pig in hay

Pork prices in the UK and the rest of Europe could be set to rise, as concerns are growing about an aggressive form of pig diarrhoea that is slashing pig numbers in the US.

Porcine Epidemic Diarrhoea Virus (PEDv) has spread rapidly in recent months and now affects about 60% of the US pig breeding herd, leading Rabobank to predict this week that US pork production could decline by up to 7% in 2014 - the biggest decline in over 30 years.

The US and EU are the world’s biggest exporters of pig products, and with less available from the US, European pig producers are set to benefit from new export opportunities, particularly in Asian markets such as mainland China and Hong Kong.

This, in turn, could tighten supplies in the UK and the rest of the EU and cause pig prices to rise, said senior Bpex analyst Stephen Howarth. There were already signs this was starting to happen - European pig prices fell after Russia imposed a trade ban over African swine fever earlier this year, but prices had recently started firming again, he added.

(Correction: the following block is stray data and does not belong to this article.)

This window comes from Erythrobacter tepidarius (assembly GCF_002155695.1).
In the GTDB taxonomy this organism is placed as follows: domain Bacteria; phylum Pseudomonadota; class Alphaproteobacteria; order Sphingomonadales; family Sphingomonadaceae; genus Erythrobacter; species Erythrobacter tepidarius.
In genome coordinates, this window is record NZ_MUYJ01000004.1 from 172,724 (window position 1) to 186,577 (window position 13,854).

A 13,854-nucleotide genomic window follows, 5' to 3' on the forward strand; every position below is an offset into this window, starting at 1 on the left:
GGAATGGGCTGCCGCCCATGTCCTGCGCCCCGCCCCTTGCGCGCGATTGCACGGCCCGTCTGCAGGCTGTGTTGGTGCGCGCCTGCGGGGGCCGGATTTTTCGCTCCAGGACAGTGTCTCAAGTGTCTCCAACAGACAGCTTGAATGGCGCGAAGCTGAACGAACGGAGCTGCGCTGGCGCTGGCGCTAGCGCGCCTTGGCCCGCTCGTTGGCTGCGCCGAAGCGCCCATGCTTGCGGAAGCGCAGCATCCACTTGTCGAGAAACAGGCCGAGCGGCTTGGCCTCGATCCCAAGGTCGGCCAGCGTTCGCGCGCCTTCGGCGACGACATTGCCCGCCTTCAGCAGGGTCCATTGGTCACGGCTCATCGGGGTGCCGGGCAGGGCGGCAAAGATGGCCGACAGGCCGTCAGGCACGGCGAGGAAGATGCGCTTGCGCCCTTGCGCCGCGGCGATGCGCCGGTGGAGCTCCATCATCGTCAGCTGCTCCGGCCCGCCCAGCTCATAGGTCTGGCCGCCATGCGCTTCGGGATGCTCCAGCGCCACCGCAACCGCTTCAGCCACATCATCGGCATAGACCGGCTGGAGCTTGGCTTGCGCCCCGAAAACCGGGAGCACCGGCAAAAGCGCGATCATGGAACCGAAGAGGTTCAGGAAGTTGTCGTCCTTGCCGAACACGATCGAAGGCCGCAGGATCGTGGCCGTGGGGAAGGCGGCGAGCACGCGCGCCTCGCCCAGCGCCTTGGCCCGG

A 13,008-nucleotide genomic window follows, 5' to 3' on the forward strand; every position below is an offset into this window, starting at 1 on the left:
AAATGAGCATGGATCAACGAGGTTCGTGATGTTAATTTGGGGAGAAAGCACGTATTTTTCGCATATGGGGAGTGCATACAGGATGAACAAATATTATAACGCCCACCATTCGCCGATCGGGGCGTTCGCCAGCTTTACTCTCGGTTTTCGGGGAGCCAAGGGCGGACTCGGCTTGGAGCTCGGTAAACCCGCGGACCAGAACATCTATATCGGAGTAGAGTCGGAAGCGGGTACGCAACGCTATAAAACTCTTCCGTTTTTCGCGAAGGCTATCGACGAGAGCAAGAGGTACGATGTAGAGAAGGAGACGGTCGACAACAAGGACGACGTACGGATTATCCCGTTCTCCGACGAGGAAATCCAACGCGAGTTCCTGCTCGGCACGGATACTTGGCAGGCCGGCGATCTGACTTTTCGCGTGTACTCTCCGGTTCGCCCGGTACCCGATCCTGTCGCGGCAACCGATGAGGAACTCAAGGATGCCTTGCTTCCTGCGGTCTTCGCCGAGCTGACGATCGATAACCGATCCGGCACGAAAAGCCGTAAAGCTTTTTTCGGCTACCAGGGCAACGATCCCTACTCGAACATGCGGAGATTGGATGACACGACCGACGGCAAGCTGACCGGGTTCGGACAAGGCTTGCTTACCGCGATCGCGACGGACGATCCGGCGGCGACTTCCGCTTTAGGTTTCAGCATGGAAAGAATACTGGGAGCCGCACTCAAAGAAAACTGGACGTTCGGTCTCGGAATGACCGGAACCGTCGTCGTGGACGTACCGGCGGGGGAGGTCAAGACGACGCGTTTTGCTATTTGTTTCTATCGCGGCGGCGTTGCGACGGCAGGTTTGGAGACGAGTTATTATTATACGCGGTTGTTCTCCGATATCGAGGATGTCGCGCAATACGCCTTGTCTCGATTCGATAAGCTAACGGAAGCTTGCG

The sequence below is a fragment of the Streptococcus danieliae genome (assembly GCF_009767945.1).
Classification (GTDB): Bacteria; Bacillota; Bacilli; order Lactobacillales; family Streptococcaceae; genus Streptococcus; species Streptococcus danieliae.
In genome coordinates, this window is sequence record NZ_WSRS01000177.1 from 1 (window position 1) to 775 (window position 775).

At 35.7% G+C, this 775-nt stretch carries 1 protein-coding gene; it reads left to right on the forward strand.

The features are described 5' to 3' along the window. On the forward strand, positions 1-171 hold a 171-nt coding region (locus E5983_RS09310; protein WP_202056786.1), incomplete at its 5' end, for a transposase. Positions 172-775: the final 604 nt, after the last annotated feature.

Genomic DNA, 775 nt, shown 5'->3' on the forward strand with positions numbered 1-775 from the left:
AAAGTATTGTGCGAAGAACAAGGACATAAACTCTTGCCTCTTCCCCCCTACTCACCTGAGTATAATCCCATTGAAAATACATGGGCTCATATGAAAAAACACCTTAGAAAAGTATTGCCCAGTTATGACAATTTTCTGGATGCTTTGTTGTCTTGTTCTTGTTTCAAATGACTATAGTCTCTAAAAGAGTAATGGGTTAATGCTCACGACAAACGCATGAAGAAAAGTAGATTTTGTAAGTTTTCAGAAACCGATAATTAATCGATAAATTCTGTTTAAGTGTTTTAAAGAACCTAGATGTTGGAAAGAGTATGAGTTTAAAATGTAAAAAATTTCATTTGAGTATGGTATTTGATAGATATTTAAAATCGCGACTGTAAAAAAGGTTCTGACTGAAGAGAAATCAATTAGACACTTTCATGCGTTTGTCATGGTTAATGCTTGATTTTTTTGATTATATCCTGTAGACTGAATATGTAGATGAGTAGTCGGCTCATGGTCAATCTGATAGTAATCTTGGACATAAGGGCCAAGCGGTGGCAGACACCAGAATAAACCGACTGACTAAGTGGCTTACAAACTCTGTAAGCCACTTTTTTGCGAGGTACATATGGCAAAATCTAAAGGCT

“We’ve seen some recovery driven by stronger demand from export markets in Asia, although it is too early to say if that’s purely in response to the situation in the US.”

The UK pig industry has had export access to mainland China for about 18 months, and last year exported about 25,000 tonnes of pork and about 15,000 tonnes of offal to the country. It was possible the US PEDv crisis in the US could accelerate progress in China for UK pig producers, though this was difficult to quantify, added Howarth. “In any case, it can’t do any harm to our access.”

Some UK producers also exported pork to the US - particularly ribs - but the volumes were small and other EU producers, such as Denmark, were better placed than the UK to ramp up exports to the US, Howarth said.

Meanwhile, the National Pig Association has urged the UK pig sector to be on high alert and step up biosecurity to ensure PEDv does not take hold in the UK pig herd. Concerns about PEDv have been amplified by the fact that it is not yet clear how the virus took hold in the US. “What is clear is that once the virus makes it into a region, it can spread quite easily and rapidly throughout an entire population,” said Rabobank analyst William Sawyer.

Pigs in Mexico have also been hit by PEDv and there are reports the virus is starting to take hold in Canada.

US pig producers who manage to keep their herds clear of PEDv stood to take advantage of high hog prices, but the “real winner” was set to be the US poultry industry, Rabobank said. “With US beef production forecast to decline by nearly 6% in 2014, coupled with Rabobank’s estimate of 6-7% less pork production, this implies an exceptional opportunity for the US chicken industry as the protein of last resort.”